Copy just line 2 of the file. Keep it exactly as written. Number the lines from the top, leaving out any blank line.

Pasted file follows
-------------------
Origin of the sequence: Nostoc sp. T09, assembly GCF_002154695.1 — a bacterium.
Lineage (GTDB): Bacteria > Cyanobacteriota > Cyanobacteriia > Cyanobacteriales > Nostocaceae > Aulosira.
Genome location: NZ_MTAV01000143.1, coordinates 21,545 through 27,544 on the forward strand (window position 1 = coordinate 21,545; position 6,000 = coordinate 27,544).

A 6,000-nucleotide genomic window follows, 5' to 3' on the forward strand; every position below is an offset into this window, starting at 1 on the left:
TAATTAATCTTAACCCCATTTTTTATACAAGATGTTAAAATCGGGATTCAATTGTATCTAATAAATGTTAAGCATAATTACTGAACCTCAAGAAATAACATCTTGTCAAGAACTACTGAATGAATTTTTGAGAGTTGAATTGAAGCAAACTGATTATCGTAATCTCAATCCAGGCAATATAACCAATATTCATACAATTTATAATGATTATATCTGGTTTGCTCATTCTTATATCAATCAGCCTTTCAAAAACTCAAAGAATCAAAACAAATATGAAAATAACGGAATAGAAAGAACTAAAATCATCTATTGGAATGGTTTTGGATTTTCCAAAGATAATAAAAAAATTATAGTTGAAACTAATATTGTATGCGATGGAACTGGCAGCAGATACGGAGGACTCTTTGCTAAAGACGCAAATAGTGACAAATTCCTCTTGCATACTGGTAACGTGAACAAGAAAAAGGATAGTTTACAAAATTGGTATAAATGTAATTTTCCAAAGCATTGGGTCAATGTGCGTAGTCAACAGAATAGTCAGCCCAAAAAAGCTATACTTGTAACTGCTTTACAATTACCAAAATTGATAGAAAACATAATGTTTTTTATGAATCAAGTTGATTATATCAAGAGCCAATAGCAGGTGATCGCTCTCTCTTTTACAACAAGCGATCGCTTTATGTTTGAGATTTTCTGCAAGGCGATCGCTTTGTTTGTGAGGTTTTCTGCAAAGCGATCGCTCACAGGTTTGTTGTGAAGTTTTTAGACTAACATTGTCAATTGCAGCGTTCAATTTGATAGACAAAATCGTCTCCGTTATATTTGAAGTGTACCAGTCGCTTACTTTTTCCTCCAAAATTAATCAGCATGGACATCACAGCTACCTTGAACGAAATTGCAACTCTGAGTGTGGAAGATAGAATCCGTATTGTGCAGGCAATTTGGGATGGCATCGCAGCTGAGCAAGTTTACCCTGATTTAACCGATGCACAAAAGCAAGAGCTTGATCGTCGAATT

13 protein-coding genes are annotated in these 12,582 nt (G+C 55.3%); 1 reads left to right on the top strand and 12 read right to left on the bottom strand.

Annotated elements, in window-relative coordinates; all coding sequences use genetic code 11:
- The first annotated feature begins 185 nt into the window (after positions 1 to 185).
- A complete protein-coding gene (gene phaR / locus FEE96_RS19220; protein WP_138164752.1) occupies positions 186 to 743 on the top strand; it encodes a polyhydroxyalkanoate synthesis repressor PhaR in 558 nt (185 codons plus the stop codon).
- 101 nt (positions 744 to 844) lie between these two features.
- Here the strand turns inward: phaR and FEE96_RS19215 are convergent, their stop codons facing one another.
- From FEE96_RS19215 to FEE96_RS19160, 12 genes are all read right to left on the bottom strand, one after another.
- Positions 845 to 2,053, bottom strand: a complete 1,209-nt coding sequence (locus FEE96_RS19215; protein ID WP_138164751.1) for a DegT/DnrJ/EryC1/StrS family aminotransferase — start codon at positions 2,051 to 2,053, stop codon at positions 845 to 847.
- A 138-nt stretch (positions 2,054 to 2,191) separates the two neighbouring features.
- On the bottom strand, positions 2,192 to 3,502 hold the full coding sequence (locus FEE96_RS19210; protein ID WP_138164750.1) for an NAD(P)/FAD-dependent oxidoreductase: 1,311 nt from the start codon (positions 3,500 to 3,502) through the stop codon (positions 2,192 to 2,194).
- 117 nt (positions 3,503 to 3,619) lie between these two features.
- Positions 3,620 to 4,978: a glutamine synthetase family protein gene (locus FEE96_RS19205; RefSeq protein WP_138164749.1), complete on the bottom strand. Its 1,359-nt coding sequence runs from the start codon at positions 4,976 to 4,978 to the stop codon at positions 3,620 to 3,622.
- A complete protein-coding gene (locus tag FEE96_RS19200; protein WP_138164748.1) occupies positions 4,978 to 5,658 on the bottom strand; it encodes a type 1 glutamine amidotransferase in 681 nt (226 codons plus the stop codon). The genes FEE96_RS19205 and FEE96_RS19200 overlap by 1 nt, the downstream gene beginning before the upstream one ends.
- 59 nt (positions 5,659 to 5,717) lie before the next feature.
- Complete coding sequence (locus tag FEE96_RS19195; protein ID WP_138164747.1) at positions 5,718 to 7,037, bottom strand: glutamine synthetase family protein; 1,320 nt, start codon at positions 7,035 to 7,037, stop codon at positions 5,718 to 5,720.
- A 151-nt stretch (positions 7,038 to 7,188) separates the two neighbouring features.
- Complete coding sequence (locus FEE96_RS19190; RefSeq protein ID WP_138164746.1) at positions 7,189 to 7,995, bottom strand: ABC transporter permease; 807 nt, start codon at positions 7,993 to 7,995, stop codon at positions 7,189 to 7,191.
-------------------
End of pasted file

Lineage (GTDB): Bacteria > Cyanobacteriota > Cyanobacteriia > Cyanobacteriales > Nostocaceae > Aulosira.